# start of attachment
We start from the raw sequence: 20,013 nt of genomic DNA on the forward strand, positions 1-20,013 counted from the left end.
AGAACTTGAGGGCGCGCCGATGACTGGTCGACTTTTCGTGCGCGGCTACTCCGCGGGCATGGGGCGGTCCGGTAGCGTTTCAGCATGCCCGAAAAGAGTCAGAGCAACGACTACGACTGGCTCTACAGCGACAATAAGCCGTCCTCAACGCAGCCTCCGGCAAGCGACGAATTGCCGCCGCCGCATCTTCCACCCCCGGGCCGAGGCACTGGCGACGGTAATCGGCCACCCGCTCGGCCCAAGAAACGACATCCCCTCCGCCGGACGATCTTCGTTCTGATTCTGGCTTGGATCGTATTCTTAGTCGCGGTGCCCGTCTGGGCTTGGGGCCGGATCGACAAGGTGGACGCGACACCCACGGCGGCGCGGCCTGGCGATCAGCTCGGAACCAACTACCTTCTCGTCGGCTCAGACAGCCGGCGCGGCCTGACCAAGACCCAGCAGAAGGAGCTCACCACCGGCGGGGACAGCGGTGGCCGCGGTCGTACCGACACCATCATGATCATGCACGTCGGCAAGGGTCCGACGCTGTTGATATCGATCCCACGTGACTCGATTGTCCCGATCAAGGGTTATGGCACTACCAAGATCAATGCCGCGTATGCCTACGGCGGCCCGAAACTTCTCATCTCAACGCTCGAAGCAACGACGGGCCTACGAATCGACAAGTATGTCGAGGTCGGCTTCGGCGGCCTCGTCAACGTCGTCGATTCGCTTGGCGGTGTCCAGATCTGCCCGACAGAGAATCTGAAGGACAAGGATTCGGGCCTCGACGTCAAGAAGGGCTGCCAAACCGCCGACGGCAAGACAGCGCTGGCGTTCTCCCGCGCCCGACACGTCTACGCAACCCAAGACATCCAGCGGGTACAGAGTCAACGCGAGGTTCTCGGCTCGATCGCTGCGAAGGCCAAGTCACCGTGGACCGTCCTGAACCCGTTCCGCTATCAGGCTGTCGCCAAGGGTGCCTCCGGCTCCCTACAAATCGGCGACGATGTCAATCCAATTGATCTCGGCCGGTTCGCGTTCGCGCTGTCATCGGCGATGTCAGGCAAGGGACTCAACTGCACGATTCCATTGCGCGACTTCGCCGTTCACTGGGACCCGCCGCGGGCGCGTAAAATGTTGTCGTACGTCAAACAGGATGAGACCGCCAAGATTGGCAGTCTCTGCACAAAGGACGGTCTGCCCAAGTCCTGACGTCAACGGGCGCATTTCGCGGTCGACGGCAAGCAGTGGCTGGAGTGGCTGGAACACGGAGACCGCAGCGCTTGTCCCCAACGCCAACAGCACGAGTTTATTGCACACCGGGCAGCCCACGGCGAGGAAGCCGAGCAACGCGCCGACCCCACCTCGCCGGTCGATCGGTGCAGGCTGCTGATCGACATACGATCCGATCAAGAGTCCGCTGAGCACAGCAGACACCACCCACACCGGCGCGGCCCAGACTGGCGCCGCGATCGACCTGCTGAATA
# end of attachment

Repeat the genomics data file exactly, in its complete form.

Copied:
We start from the raw sequence: 20,013 nt of genomic DNA on the forward strand, positions 1-20,013 counted from the left end.
AGAACTTGAGGGCGCGCCGATGACTGGTCGACTTTTCGTGCGCGGCTACTCCGCGGGCATGGGGCGGTCCGGTAGCGTTTCAGCATGCCCGAAAAGAGTCAGAGCAACGACTACGACTGGCTCTACAGCGACAATAAGCCGTCCTCAACGCAGCCTCCGGCAAGCGACGAATTGCCGCCGCCGCATCTTCCACCCCCGGGCCGAGGCACTGGCGACGGTAATCGGCCACCCGCTCGGCCCAAGAAACGACATCCCCTCCGCCGGACGATCTTCGTTCTGATTCTGGCTTGGATCGTATTCTTAGTCGCGGTGCCCGTCTGGGCTTGGGGCCGGATCGACAAGGTGGACGCGACACCCACGGCGGCGCGGCCTGGCGATCAGCTCGGAACCAACTACCTTCTCGTCGGCTCAGACAGCCGGCGCGGCCTGACCAAGACCCAGCAGAAGGAGCTCACCACCGGCGGGGACAGCGGTGGCCGCGGTCGTACCGACACCATCATGATCATGCACGTCGGCAAGGGTCCGACGCTGTTGATATCGATCCCACGTGACTCGATTGTCCCGATCAAGGGTTATGGCACTACCAAGATCAATGCCGCGTATGCCTACGGCGGCCCGAAACTTCTCATCTCAACGCTCGAAGCAACGACGGGCCTACGAATCGACAAGTATGTCGAGGTCGGCTTCGGCGGCCTCGTCAACGTCGTCGATTCGCTTGGCGGTGTCCAGATCTGCCCGACAGAGAATCTGAAGGACAAGGATTCGGGCCTCGACGTCAAGAAGGGCTGCCAAACCGCCGACGGCAAGACAGCGCTGGCGTTCTCCCGCGCCCGACACGTCTACGCAACCCAAGACATCCAGCGGGTACAGAGTCAACGCGAGGTTCTCGGCTCGATCGCTGCGAAGGCCAAGTCACCGTGGACCGTCCTGAACCCGTTCCGCTATCAGGCTGTCGCCAAGGGTGCCTCCGGCTCCCTACAAATCGGCGACGATGTCAATCCAATTGATCTCGGCCGGTTCGCGTTCGCGCTGTCATCGGCGATGTCAGGCAAGGGACTCAACTGCACGATTCCATTGCGCGACTTCGCCGTTCACTGGGACCCGCCGCGGGCGCGTAAAATGTTGTCGTACGTCAAACAGGATGAGACCGCCAAGATTGGCAGTCTCTGCACAAAGGACGGTCTGCCCAAGTCCTGACGTCAACGGGCGCATTTCGCGGTCGACGGCAAGCAGTGGCTGGAGTGGCTGGAACACGGAGACCGCAGCGCTTGTCCCCAACGCCAACAGCACGAGTTTATTGCACACCGGGCAGCCCACGGCGAGGAAGCCGAGCAACGCGCCGACCCCACCTCGCCGGTCGATCGGTGCAGGCTGCTGATCGACATACGATCCGATCAAGAGTCCGCTGAGCACAGCAGACACCACCCACACCGGCGCGGCCCAGACTGGCGCCGCGATCGACCTGCTGAATA